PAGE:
Before / After – Mt Joy




t Joy is a band I wasn't familiar with at all when they were one of the openers of the third show I photographed at the new Brady Music Center back in December of 2022. Since then I've photographed them two more times and become a fan. Discovering an opening band and watching them develop into a headliner is one of my favorite things about doing concert photography.

Not only do I enjoy their music, but they are super fun, albeit a bit challenging to photograph as well. They use lots of fog and heavily saturated backlighting with minimal front light. That can make for a lot of trial and error in the pit as the brightness of the lighting can vary drastically moment to moment. My approach to a show like this is to start by figuring out the settings for the darkest moments I’m trying to capture. My goal is usually to keep my shutter speed around 400 or higher and my aperture at f4.0 or higher and then figure out the lowest I can set my ISO and still get usable photos. I do this because, as I mentioned previous Before/After posts, I’d rather have noise than motion blur or too shallow of depth of field. Once that’s set I try to keep my aperture the same and only roll my shutter speed to adjust exposure. By doing that, I’m able to focus on only changing one setting through the whole time I’m shooting.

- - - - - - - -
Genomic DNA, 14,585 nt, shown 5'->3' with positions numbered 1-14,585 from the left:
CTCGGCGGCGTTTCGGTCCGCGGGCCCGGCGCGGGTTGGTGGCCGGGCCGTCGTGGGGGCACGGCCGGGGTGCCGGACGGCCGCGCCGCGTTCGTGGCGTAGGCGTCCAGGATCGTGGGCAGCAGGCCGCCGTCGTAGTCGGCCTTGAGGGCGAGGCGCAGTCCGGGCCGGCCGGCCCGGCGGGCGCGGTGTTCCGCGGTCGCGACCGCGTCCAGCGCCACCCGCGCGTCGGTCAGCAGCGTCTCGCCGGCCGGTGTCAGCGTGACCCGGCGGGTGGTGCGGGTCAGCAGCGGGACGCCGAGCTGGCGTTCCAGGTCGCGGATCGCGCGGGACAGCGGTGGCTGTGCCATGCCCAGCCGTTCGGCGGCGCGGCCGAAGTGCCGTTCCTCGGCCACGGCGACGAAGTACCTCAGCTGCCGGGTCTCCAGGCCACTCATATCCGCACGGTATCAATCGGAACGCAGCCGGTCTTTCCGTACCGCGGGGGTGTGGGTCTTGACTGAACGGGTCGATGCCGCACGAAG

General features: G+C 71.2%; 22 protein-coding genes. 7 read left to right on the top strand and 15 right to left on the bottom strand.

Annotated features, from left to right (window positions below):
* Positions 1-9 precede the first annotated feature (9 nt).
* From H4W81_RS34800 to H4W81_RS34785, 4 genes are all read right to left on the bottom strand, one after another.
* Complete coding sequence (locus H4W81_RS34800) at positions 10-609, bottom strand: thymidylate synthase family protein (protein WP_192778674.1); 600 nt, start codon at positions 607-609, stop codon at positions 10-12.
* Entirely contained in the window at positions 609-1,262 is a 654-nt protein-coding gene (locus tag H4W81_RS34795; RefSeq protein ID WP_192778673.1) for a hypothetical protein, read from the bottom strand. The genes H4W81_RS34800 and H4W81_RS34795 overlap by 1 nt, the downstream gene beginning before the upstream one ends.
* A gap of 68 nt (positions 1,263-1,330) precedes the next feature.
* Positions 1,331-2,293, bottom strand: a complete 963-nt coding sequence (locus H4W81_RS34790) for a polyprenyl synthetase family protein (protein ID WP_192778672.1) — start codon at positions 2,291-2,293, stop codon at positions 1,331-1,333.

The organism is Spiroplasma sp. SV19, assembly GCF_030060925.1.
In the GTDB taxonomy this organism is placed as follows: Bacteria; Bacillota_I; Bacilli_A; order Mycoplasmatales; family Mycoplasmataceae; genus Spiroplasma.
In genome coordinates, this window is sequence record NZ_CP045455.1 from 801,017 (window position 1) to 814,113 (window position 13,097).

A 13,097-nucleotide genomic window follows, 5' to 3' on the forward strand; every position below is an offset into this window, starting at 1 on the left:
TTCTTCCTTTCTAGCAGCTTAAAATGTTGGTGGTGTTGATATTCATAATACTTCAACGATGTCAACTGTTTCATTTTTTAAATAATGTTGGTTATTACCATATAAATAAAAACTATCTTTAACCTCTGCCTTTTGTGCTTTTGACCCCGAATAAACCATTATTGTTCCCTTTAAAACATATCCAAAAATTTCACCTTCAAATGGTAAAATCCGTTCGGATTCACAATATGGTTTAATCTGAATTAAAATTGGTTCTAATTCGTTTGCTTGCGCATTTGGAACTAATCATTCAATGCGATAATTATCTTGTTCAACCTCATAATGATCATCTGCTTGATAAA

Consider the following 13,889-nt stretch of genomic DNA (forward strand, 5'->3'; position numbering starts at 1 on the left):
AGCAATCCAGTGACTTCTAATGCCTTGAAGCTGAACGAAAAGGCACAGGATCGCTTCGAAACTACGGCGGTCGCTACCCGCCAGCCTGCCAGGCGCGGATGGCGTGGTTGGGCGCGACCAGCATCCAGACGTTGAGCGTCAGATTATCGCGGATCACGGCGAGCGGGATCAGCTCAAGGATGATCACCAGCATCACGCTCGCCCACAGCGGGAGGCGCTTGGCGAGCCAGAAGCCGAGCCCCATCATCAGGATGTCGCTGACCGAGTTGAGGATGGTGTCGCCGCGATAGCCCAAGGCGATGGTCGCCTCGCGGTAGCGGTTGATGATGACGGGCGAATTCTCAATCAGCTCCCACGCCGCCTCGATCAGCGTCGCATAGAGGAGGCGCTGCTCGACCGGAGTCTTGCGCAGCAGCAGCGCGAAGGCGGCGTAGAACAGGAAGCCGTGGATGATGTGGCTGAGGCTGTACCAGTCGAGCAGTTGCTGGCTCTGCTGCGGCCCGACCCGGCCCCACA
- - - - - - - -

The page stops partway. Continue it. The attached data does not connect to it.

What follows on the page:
I then make a mental note of what my shutter speed is at different lighting intensities and on different parts of the stage. Not only to I take note of the number of the shutter speed, but also the number of clicks on the dial to go between the exposures, so I don’t have to take the camera away from my face and can adjust on the fly without thinking too much. For example, when the brightest lighting was on, my shutter speed was 1/1000 of a second. To move quickly from my darker light setting to my brighter light setting, I knew it was 4 clicks to the right on the dial. That allows me to shoot quickly without and instinctually, without having to actually think about the values shown on the camera viewfinder. Sure, for the brighter moments, I could lower my ISO instead of ramping up my shutter speed and have a bit less noise in those photos, but in concert photography, the most important thing is capturing the interesting moments. Changing my ISO on my camera requires the click of a button and then the turning of a dial. That extra step can be the difference between getting the perfect jump shot at the apex of their jump and getting an awkward moment where they are landing or look like they are hovering a few inches off the ground.


For this photo, as always I started with my base preset that is a combination of adjustments to the black levels, contrast, clarity, texture, and a tiny bit of a red cast to the shadows. Sometimes, this gets me 90% to my goal for the photo. Sometimes, it’s nowhere near. This time, it worked out great and only needed a few tiny tweaks just to dial it in and I think it turned out to be a pretty dramatic photo and a great transformation from the out-of-camera image to the full edit.


LOCATION – Cincinnati, OH
VENUE – Brady Music Center
DATE – October 4, 2023

PHOTOGRAPHER – Brian Bruemmer, Rubatophoto.com

CAMERA – Canon 6D
LENS – Canon EF 16-35mm f2.8L II 

ISO – 6400

SOFTWARE – Adobe Lightroom Classic

Musician, concert photographer, writer, podcast host and founder of The Hot Mic Music Magazine.